sunfish

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sunfish,

common name for members of the family Centrachidae, comprising numerous species of spiny-finned, freshwater fishes with deep, laterally flattened bodies found in temperate North America. All members of the family, which includes the black basses (genus Micropterus) and the crappies (genus Pomoxis), prefer fertile lakes with firm bottoms and build nests, which the males guard pugnaciously. The sunfishes, or breams, genus Lepomis, are smaller ( 1-4 lb/.14 kg average) members indigenous to E North America but successfully introduced in the West. Common eastern varieties are the the bluegill and green sunfishes, and the longear and common, or pumpkinseed, sunfishes, brilliantly colored with bright orange bellies. The redear and warmouth sunfishes are found in the Mississippi basin; the spotted sunfish, or stumpknocker, is a denizen of the South. The Sacramento perch, Archoplites interruptus, a native western sunfish, has been widely introduced in the W United States. The rock bass, genus Ambloplites, is indigenous to E North America. The black basses, the most important and valuable of American freshwater game fishes, are longer bodied and larger (averaging 2–3 lb/.9–1.4 kg); they include the largemouth and smallmouth black basses and the spotted bass. The crappies are the largest sunfishes, attaining a length of 1 ft (2.5 cm) and a weight of 2 lb (.9 kg). There are two species, the white crappie (P. annularis) and the black crappie or calico bass (P. nigromaculatus). The pigmy sunfishes, rarely over 1 1-2 in. (3.8 cm) long, bear an uncertain relationship to the family and are classed separately (family Elassomatidae). The totally unrelated ocean sunfish, or headfish, Mola mola, of the family Molidae, is allied to the pufferpuffer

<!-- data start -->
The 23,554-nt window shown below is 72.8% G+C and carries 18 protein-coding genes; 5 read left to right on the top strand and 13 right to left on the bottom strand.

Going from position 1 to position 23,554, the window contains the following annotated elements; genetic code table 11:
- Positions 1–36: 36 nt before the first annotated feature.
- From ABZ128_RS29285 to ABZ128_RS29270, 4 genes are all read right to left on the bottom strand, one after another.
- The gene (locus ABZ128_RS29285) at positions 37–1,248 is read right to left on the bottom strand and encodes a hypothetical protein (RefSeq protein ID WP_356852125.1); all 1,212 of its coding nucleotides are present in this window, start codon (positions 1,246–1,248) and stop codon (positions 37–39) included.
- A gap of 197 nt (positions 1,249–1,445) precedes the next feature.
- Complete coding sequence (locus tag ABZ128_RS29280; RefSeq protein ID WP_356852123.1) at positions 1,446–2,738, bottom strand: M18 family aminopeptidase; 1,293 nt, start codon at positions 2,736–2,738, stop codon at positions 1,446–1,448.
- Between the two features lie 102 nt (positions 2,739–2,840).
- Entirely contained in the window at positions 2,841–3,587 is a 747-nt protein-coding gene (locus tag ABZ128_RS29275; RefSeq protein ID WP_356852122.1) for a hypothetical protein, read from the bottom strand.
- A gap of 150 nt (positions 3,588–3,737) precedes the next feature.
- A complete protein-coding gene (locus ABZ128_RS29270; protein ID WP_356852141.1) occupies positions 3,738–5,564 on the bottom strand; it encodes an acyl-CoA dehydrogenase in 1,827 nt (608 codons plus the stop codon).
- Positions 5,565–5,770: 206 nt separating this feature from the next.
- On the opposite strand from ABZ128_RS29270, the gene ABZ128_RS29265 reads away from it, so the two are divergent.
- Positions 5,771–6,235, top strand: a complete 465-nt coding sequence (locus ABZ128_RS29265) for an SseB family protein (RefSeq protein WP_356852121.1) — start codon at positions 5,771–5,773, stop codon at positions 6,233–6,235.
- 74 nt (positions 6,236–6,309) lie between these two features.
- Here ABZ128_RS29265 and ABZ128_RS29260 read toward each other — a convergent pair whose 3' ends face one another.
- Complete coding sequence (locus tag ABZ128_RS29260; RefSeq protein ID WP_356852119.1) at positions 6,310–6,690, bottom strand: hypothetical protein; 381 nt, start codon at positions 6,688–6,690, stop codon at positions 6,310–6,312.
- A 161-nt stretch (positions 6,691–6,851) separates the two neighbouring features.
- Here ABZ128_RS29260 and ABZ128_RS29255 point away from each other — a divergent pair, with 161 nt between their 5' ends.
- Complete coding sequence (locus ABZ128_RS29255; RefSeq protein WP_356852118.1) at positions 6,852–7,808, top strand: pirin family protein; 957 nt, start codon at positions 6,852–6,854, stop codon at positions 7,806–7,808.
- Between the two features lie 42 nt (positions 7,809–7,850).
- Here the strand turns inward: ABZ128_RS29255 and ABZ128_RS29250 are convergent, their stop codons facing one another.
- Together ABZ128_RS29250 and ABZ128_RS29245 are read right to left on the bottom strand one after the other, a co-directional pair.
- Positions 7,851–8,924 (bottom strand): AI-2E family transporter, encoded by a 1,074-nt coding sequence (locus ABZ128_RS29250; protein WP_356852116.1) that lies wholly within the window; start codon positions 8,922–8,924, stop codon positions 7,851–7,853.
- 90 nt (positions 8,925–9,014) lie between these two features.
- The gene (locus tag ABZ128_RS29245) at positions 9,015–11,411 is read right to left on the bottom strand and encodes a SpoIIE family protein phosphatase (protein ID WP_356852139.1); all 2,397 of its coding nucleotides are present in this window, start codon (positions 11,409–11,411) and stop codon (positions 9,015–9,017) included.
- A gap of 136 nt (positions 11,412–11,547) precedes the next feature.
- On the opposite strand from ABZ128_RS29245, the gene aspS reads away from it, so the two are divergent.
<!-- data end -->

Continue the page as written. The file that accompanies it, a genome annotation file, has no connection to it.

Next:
or pufferfish,
common name for some tropical marine fish of the family Tetraodontidae. The puffers and their allies, including the boxfish, the porcupinefish, the triggerfish, and the ocean sunfish or headfish, form an odd group (order Tetraodontiformes).
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. Sunfishes are classified in the phylum ChordataChordata
, phylum of animals having a notochord, or dorsal stiffening rod, as the chief internal skeletal support at some stage of their development. Most chordates are vertebrates (animals with backbones), but the phylum also includes some small marine invertebrate animals.
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, subphylum Vertebrata, class Actinopterygii, order Perciformes, family Centrachidae.

sunfish

[′sən‚fish]
(vertebrate zoology)
Any of several species of marine and freshwater fishes in the families Centrarchidae and Molidae characterized by brilliant metallic skin coloration.

sunfish

1. any large plectognath fish of the family Molidae, of temperate and tropical seas, esp Mola mola, which has a large rounded compressed body, long pointed dorsal and anal fins, and a fringelike tail fin
2. any of various small predatory North American freshwater percoid fishes of the family Centrarchidae, typically having a compressed brightly coloured body
References in periodicals archive ?
The categories are first through third place for bass, first through third place for pickerel and a miscellaneous prize for trout, perch, blue gill, crappie, sun fish and horn pout.
In the south, the shops are Glasgow's The Sun Fish & Chips, The Chip Box in Kilmarnock, Alhambra Cafe, of Bellshill, Ayr's Dino's Too, Bruno's in Johnstone, Paisley's Charleston Cafe, Fish & Chicken Bar in Wishaw, Central Cafe in Stranraer, Annan's Cafe Royal and Helensburgh's The Sun
Sun Fish & Chips, 1007 Aitkenhead Road, Glasgow - Wednesdays only.
The categories are first through third place bass; first through third place pickerel; and miscellaneous (trout, perch, blue gill, crappie, sun fish or horn pout).
Biologists from Foyle Fisheries identified the creature, weighing in at 1,000 kilograms, as a sun fish.
Last year, a young sun fish was rescued off the south coast of England and is now being looked after at a sea centre in Weymouth, Dorset.
The sun fish take their name from their unusual round shape and distinctive orangey-bronze colour.